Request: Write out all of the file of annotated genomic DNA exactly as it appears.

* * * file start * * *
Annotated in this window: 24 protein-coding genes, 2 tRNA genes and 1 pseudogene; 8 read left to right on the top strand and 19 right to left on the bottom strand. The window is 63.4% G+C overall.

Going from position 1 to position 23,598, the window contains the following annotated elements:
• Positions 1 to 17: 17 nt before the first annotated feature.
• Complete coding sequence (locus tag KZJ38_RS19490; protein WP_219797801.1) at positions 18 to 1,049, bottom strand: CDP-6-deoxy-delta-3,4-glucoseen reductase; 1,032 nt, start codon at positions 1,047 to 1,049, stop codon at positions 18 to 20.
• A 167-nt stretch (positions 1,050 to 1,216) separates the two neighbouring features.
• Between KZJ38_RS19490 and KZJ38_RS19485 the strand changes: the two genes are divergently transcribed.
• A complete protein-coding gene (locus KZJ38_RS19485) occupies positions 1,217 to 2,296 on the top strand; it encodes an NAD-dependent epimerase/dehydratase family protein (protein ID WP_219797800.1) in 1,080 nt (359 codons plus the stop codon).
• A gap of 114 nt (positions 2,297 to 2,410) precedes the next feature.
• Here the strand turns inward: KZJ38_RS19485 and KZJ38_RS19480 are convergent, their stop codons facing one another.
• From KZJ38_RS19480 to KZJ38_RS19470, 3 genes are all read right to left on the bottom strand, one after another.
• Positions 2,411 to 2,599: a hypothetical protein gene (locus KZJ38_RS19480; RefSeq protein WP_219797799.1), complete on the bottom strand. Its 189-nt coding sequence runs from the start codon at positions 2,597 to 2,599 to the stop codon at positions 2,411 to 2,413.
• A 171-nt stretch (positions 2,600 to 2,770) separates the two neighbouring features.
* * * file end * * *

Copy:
Annotated in this window: 24 protein-coding genes, 2 tRNA genes and 1 pseudogene; 8 read left to right on the top strand and 19 right to left on the bottom strand. The window is 63.4% G+C overall.

Going from position 1 to position 23,598, the window contains the following annotated elements:
• Positions 1 to 17: 17 nt before the first annotated feature.
• Complete coding sequence (locus tag KZJ38_RS19490; protein WP_219797801.1) at positions 18 to 1,049, bottom strand: CDP-6-deoxy-delta-3,4-glucoseen reductase; 1,032 nt, start codon at positions 1,047 to 1,049, stop codon at positions 18 to 20.
• A 167-nt stretch (positions 1,050 to 1,216) separates the two neighbouring features.
• Between KZJ38_RS19490 and KZJ38_RS19485 the strand changes: the two genes are divergently transcribed.
• A complete protein-coding gene (locus KZJ38_RS19485) occupies positions 1,217 to 2,296 on the top strand; it encodes an NAD-dependent epimerase/dehydratase family protein (protein ID WP_219797800.1) in 1,080 nt (359 codons plus the stop codon).
• A gap of 114 nt (positions 2,297 to 2,410) precedes the next feature.
• Here the strand turns inward: KZJ38_RS19485 and KZJ38_RS19480 are convergent, their stop codons facing one another.
• From KZJ38_RS19480 to KZJ38_RS19470, 3 genes are all read right to left on the bottom strand, one after another.
• Positions 2,411 to 2,599: a hypothetical protein gene (locus KZJ38_RS19480; RefSeq protein WP_219797799.1), complete on the bottom strand. Its 189-nt coding sequence runs from the start codon at positions 2,597 to 2,599 to the stop codon at positions 2,411 to 2,413.
• A 171-nt stretch (positions 2,600 to 2,770) separates the two neighbouring features.